With its community said to be sharing 55 million photos on average each day, Instagram has become a sought-after location for engagement by news outlets.
Journalists are keen to connect with the platform's reported community of 150 million 'active' users each month, both to collect images and short-form video posted by the network, and to distribute its own content to a potentially new audience.
While more journalists engage on the platform, snapping images as they go about their work, or sharing behind-the-scenes video, new projects continue to emerge from newsrooms which are specifically built around the platform.
In this feature we look at two Instagram-focused projects which launched last month at the BBC and the Guardian, hearing about their approaches to sharing on the platform and why Instagram is an important place to be.
The BBC: Instafax
Last month, a new 'experimental' project called Instafax was launched by BBC News which aims to "compress the news item down to 15 seconds of video", Chris Hamilton, social media editor for BBC News, told Journalism.co.uk at the time.
Up to a few videos are published each day, making use of the short-video feature launched by the platform last year. The Instafax videos range from 'headline packages' – sharing a few clips of video for the big news stories that day, with text detailing the stories featured – to the entire 15-seconds being dedicated to a particular news story or more light-hearted feature. Examples of those can be found below.
- News stories:
- Light-hearted feature:
Hamilton explained that Instagram remains "a relatively new platform in a new space to try out new things".
"We're not trying to make a big song and dance about it but we've put it out there and we're going to see what people think of it and tinker with it if necessary."
Hamilton described the project – which was initiated by Matt Danzico, head of BBC Video Innovation Lab – as "taking inspiration from Ceefax and bitesize news". Each 'Instafax' is made up of video clips edited together with small text explainers.
The growth in mobile and social audiences is driving a desire to innovate in this area and produce products specifically designed for these platforms.
"We want to be doing things that are fit for mobile and that seems a natural place to do it," Hamilton said.
Reflecting on the power of Instagram as an engagement tool for journalists and newsrooms, Hamilton added that one of its strength is the fact it serves to encompass mobile, social and short-form video.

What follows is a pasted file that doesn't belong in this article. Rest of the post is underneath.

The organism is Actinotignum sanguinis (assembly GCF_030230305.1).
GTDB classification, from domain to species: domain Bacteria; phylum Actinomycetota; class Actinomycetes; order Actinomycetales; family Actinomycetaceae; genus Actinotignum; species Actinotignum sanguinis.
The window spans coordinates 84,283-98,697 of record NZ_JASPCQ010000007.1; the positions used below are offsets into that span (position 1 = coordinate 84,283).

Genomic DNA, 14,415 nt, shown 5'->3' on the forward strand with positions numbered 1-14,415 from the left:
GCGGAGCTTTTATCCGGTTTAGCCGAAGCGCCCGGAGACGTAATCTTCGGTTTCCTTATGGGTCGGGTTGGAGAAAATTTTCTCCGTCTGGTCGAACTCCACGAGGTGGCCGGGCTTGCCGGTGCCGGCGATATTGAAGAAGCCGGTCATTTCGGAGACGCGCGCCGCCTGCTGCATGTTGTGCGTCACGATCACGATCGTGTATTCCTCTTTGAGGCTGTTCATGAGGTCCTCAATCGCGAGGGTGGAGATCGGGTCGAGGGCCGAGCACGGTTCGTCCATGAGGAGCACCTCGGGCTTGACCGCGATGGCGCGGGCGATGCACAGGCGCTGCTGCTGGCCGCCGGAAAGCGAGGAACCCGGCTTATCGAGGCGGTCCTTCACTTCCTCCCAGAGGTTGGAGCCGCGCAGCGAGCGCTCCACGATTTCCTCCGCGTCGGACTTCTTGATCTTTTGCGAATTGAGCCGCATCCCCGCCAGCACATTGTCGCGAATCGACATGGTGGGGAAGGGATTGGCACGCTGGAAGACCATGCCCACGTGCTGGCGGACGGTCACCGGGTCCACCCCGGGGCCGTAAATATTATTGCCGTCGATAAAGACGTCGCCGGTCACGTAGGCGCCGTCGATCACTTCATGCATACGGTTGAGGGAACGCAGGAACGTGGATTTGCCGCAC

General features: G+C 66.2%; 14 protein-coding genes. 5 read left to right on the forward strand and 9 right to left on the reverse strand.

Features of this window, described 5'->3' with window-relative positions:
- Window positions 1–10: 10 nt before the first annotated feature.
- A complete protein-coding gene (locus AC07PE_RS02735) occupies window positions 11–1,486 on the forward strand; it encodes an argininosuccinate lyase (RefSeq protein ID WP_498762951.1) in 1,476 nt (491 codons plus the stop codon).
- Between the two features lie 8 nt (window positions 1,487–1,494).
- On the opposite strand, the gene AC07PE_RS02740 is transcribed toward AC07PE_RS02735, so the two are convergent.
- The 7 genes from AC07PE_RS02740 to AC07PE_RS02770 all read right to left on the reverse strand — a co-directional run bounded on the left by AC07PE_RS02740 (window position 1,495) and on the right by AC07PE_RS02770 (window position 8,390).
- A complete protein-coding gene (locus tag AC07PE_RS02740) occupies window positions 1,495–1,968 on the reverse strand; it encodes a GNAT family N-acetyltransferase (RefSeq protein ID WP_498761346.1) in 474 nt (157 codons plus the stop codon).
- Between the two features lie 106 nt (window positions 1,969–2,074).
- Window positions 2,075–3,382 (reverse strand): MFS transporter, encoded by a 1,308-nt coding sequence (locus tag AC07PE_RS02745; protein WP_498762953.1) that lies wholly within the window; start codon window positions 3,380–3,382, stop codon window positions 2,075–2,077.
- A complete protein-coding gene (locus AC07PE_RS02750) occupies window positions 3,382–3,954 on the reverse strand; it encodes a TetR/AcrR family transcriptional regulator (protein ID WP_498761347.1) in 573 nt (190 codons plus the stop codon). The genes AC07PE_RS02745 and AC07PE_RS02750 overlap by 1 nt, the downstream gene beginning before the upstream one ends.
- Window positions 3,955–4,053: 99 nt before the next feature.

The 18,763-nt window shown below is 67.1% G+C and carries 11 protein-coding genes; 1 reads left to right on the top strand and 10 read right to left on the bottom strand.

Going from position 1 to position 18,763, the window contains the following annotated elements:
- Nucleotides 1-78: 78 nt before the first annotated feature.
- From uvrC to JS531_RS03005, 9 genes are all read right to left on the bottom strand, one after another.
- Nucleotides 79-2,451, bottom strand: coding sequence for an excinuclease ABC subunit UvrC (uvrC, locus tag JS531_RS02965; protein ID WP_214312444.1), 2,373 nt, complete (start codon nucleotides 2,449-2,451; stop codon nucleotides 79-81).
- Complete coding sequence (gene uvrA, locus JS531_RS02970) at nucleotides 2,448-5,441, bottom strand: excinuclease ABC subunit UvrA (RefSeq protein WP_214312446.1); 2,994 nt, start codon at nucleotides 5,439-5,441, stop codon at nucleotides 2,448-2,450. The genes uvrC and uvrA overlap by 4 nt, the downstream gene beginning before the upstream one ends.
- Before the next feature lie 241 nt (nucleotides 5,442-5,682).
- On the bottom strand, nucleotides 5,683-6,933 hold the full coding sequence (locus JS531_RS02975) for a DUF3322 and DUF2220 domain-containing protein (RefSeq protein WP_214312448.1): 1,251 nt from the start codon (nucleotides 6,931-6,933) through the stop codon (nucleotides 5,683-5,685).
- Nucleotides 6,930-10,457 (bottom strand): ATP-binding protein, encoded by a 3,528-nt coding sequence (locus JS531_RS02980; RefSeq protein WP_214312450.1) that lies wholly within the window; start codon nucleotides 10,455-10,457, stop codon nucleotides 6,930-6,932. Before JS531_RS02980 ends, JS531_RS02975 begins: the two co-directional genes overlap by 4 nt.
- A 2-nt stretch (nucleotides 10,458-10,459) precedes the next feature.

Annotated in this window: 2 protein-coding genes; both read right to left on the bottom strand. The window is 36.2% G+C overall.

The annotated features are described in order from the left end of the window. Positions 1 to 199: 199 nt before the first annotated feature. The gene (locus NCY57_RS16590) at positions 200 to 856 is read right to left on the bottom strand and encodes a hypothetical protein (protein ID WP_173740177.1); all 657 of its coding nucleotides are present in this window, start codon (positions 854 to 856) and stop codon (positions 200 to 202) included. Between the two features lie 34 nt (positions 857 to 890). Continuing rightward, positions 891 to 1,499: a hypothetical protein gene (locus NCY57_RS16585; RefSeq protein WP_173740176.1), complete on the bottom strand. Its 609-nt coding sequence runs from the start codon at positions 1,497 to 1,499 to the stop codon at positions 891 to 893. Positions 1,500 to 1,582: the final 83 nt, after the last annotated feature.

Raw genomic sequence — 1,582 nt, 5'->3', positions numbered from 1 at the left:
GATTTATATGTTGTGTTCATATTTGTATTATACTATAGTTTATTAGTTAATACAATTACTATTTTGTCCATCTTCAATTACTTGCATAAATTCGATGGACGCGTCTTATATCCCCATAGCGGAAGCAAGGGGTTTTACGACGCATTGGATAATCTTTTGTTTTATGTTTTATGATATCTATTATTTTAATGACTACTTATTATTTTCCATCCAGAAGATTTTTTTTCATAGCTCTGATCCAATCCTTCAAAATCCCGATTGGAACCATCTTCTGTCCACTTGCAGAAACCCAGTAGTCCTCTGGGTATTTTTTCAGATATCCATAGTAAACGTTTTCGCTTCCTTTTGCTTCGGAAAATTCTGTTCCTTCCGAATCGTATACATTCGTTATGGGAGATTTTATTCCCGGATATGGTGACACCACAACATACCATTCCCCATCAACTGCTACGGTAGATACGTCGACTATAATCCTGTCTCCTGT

"I think that's part of the reason why it's had quite phenomenal growth and is now one of the big platforms, because it does combine all of those factors: mobile, it's very visual, starting with stills and moving into video more recently, video is becoming an ever more important part of the way people are consuming information and sharing content, and of course the ability to be able to comment and engage, to like and share is all part of it as well.
"That combination of factors does make it an attractive place for people to go and for us to be there and trying out new experiments."
The Guardian: #GuardianCam
Like the BBC, the Guardian has also been looking at ways to use Instagram, but while the BBC's latest project focuses on offering news updates and headline round-ups, the Guardian is looking at the opportunity to use Instagram to offer added context and colour, in effect, turning Instagram into another form of the "reporter's notebook".
#GuardianCam, which the news outlet embarked on late last month, is a development of a previous social project called #TwiTrips, Katie Rogers, social news editor at the Guardian US told Journalism.co.uk.
The previous hashtag invited ideas for Guardian journalists and photographers who were travelling to the US.
"All of the things they did on the road trips were Twitter-recommended or recommended through GuardianWitness, or through the comments," she explained. "So basically everything they did on these road trips was UGC [user-generated content] and social."